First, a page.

By a Biometrica staffer
Wynn Resorts Ltd closed its office in Yokohama, Japan’s second largest city by population, due to delays in the integrated resort licensing process but said it remains interested in the country on a long-term basis.
“The pandemic is having an unprecedented negative impact on integrated resort development, and resort companies such as Wynn are considering how we evolve our operations to align with a post-pandemic market,” Wynn said in a statement, according to an article by Bloomberg Quint. “Long term, we remain interested in the Japan integrated resort market and will monitor the situation closely.”
Enthusiasm among operators for Japan ran high for nearly two years, as analysts estimated it could eventually become the world’s second-largest gaming market, behind only Macau and well ahead of Las Vegas, the article said.
Japan’s population, proximity to other Asian nations with throngs of gamblers, and the country’s status as one of the wealthiest in the world were among the traits that had operators vying to capture the market. Japanese legislators approved the country’s first Vegas-style casino developments, known as integrated resorts, but none have yet been built.
Wynn’s announcement came less than three months after rival Las Vegas Sands said it was bowing out of the competition for Japan. In May, Las Vegas Sands withdrew plans to set up an integrated resort (IR) in Japan, with its chairman and CEO Sheldon Adelson citing the Asian country’s IR development framework as the reason behind the decision, according to an article in Casino.org.
Caesars Entertainment Corp ended its pursuit of a Japanese casino last year, as it decided to focus on the U.S. market instead. MGM Resorts International, the lone remaining bidder for a casino in Osaka, said it will continue to pursue the project despite delays in the process that could last until next year.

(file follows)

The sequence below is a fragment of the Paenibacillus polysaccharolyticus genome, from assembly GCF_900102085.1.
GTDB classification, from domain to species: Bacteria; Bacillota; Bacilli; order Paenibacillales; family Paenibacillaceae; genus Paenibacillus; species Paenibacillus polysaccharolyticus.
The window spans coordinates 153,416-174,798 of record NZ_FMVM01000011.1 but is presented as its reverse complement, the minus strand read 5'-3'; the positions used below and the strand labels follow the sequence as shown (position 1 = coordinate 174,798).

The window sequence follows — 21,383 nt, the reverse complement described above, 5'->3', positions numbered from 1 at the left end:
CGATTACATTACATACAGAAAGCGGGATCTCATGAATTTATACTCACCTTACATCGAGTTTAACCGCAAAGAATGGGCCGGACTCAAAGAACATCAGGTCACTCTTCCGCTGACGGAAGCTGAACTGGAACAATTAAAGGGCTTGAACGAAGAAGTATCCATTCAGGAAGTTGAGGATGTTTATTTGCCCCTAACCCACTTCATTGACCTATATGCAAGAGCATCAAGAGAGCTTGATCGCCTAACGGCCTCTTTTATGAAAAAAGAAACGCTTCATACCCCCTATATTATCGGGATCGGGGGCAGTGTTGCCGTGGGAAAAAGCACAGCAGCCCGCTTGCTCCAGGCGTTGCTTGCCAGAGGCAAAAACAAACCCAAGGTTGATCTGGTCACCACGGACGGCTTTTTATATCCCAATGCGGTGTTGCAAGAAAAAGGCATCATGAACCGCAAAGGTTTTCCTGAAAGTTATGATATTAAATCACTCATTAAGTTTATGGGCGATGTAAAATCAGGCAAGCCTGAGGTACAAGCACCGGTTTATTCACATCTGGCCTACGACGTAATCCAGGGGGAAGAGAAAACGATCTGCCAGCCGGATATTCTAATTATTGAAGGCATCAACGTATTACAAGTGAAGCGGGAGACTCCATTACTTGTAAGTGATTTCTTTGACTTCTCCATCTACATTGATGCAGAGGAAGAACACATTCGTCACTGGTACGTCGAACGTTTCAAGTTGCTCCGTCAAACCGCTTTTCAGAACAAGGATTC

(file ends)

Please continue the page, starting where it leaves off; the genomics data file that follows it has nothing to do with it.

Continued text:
In July 2018, Japanese policymakers approved IRs, pledging to award three licenses to start with. But it became clear later that a single, plush IR could cost $10 billion to $15 billion to build, making it the most expensive project in industry history, according to the Casino.org article. Additionally, consistent delays in proposal submission deadlines and other regulatory hurdles drew the ire of some operators, the article added.
Initially, the hope was that Japan would award licenses this year or in early 2021, which meant gaming venues could hope to open in 2025. But now, the request for proposal (RFP) process could extend into the middle of 2021, and it could be 2026 or later before a casino there opens its doors.
Wynn declared its intention to focus on Yokohama last December. But with Wynn and Las Vegas Sands both now appearing to be out of the picture, the field of competitors for a license in Yokohama is thinning.
Genting Singapore and Melco Resorts & Entertainment are among the other operators that previously expressed interest in Yokohama. Neither has given any indication about possibly scrapping their Japan plans.